Don't fall over because I'm posting a review today. I don't mean to cause any cardiac problems for anyone. 😉 Today's review for Michael Koryta's Rise the Dark first appeared as a starred review in Shelf Awareness for Readers. Of course it also appeared there in a more timely fashion, but for those who missed it, I'm posting it here today with their permission.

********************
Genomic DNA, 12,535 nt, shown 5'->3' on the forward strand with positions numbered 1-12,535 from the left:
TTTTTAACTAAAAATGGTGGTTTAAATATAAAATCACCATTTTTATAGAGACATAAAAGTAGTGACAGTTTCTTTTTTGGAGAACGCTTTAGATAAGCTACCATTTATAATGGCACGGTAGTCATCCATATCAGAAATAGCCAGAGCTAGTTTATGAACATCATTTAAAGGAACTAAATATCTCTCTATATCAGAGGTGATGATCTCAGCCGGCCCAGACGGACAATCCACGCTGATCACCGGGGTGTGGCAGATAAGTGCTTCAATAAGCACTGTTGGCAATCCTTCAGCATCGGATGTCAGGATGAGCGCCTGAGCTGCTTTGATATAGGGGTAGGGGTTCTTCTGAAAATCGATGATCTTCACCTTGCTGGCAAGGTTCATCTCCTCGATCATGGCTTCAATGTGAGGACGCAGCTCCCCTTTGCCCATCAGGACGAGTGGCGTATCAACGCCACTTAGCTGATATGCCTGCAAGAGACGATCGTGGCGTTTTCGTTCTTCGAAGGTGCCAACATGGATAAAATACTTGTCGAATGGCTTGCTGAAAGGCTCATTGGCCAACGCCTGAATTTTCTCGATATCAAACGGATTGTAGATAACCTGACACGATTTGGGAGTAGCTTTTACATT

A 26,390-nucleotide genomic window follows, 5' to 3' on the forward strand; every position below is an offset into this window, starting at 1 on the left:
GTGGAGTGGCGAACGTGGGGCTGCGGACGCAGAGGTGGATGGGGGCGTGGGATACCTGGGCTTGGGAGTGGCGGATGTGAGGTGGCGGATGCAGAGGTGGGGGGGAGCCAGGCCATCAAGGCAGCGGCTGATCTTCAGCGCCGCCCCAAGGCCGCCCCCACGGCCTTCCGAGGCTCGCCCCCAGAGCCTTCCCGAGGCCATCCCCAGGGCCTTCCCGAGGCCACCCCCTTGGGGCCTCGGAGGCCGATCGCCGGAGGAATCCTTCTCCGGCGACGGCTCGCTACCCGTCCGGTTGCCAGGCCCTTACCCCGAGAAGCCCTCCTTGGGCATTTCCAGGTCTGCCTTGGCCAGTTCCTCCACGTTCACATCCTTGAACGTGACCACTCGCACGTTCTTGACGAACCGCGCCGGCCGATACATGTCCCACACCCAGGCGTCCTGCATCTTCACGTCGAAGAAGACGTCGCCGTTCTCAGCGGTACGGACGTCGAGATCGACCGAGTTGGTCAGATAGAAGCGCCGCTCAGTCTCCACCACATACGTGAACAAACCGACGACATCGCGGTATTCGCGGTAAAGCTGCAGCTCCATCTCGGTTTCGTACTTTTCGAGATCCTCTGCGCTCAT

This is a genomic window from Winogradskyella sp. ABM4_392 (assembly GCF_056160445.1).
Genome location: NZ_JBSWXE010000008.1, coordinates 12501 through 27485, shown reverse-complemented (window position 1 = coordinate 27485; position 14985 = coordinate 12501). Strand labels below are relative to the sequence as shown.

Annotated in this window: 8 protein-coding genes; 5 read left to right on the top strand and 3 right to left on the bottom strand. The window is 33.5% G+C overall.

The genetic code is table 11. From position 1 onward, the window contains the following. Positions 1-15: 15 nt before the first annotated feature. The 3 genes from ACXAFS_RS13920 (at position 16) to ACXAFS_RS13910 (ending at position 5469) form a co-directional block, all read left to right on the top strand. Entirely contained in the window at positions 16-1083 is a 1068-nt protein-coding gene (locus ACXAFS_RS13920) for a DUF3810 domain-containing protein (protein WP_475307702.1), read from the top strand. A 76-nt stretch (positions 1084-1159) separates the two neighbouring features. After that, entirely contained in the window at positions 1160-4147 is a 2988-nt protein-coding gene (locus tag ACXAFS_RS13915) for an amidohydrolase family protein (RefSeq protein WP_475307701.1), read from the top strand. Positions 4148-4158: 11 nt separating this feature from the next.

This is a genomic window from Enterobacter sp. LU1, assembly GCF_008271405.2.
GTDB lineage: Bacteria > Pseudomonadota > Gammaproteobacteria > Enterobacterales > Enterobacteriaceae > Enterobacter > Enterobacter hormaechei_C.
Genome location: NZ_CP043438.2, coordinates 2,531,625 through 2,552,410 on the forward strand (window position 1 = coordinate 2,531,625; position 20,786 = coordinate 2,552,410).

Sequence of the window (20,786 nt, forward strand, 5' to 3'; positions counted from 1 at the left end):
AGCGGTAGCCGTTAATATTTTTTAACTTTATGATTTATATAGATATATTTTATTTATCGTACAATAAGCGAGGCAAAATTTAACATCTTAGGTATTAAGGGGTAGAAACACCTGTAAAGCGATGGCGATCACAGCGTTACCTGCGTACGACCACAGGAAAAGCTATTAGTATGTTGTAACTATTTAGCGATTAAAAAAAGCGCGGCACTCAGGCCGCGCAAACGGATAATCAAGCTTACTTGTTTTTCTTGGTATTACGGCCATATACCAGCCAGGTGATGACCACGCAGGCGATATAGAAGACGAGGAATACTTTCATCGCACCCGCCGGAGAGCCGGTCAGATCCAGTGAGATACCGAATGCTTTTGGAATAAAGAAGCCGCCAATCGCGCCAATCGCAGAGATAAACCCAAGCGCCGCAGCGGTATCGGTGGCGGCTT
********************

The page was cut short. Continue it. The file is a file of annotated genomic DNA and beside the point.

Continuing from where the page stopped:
First line: The snow had been falling for three days above six thousand feet, but it had been gentle and the lines stayed up.Markus Novak, no longer investigating for the Florida-based Death Row defense firm Innocence Incorporated, is taking on the intimately personal case that has plagued him since his introduction in Michael Koryta's Last Words--the murder of his wife, Lauren. Garland Webb, the man accused of killing Lauren, is out of prison, and Novak is determined to exact justice for both Lauren and himself. He just has to find the monster first. Webb's trail leads Novak back to the scene of Lauren's death. Then it takes a sharp turn, introducing him to an honest-to-goodness Pinkerton PI and sending them both to a place Novak swore he would never return, Red Lodge, Montana. Here Novak's past collides with his present, and he uncovers the truth behind Webb--who is just the tip of a terrifying iceberg--as well as the meaning of words left on Lauren's notebook before she was murdered, "Rise the dark." As Koryta raises the dark on his determined protagonist with a brilliantly sadistic villain, Novak races time to prevent a global crisis. Koryta's second installment in the Mark Novak series is easily appreciated on its own, but readers of Last Words and Koryta's standalone Those Who Wish Me Dead will delight in small references to his earlier works. While some of the explanations for electrical processes deter from the thrilling action, Koryta constructs an enveloping atmosphere that artfully merges the landscape's beauty with the plot's terror and the darkness of his characters. This dichotomy ramps up the suspense, making Rise the Dark heart-poundingly swift and chock full of explosive excitement.